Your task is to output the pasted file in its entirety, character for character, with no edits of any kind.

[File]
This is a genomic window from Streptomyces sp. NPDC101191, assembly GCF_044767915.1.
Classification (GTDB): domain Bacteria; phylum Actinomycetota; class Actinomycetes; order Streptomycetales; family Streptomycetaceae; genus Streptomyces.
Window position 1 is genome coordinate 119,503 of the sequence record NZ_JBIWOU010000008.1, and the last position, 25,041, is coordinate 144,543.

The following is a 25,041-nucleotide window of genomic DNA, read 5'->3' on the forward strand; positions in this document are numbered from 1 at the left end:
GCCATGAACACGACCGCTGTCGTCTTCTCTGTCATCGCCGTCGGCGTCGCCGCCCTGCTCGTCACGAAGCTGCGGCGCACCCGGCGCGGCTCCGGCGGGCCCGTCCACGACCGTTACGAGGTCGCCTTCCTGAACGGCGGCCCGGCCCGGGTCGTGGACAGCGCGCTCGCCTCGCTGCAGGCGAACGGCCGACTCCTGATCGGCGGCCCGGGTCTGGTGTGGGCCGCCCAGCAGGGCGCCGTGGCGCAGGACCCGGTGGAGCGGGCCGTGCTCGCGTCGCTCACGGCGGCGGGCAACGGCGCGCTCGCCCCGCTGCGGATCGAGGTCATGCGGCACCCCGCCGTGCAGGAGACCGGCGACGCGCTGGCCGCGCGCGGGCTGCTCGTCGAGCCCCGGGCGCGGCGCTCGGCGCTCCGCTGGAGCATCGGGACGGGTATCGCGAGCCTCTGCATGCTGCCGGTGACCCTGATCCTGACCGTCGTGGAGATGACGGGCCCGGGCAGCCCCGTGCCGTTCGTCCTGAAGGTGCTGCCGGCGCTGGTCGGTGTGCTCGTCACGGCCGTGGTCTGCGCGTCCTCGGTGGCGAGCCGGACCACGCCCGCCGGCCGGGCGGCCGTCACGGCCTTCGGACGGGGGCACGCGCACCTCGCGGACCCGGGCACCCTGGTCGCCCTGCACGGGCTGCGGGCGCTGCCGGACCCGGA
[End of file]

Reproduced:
This is a genomic window from Streptomyces sp. NPDC101191, assembly GCF_044767915.1.
Classification (GTDB): domain Bacteria; phylum Actinomycetota; class Actinomycetes; order Streptomycetales; family Streptomycetaceae; genus Streptomyces.
Window position 1 is genome coordinate 119,503 of the sequence record NZ_JBIWOU010000008.1, and the last position, 25,041, is coordinate 144,543.

The following is a 25,041-nucleotide window of genomic DNA, read 5'->3' on the forward strand; positions in this document are numbered from 1 at the left end:
GCCATGAACACGACCGCTGTCGTCTTCTCTGTCATCGCCGTCGGCGTCGCCGCCCTGCTCGTCACGAAGCTGCGGCGCACCCGGCGCGGCTCCGGCGGGCCCGTCCACGACCGTTACGAGGTCGCCTTCCTGAACGGCGGCCCGGCCCGGGTCGTGGACAGCGCGCTCGCCTCGCTGCAGGCGAACGGCCGACTCCTGATCGGCGGCCCGGGTCTGGTGTGGGCCGCCCAGCAGGGCGCCGTGGCGCAGGACCCGGTGGAGCGGGCCGTGCTCGCGTCGCTCACGGCGGCGGGCAACGGCGCGCTCGCCCCGCTGCGGATCGAGGTCATGCGGCACCCCGCCGTGCAGGAGACCGGCGACGCGCTGGCCGCGCGCGGGCTGCTCGTCGAGCCCCGGGCGCGGCGCTCGGCGCTCCGCTGGAGCATCGGGACGGGTATCGCGAGCCTCTGCATGCTGCCGGTGACCCTGATCCTGACCGTCGTGGAGATGACGGGCCCGGGCAGCCCCGTGCCGTTCGTCCTGAAGGTGCTGCCGGCGCTGGTCGGTGTGCTCGTCACGGCCGTGGTCTGCGCGTCCTCGGTGGCGAGCCGGACCACGCCCGCCGGCCGGGCGGCCGTCACGGCCTTCGGACGGGGGCACGCGCACCTCGCGGACCCGGGCACCCTGGTCGCCCTGCACGGGCTGCGGGCGCTGCCGGACCCGGA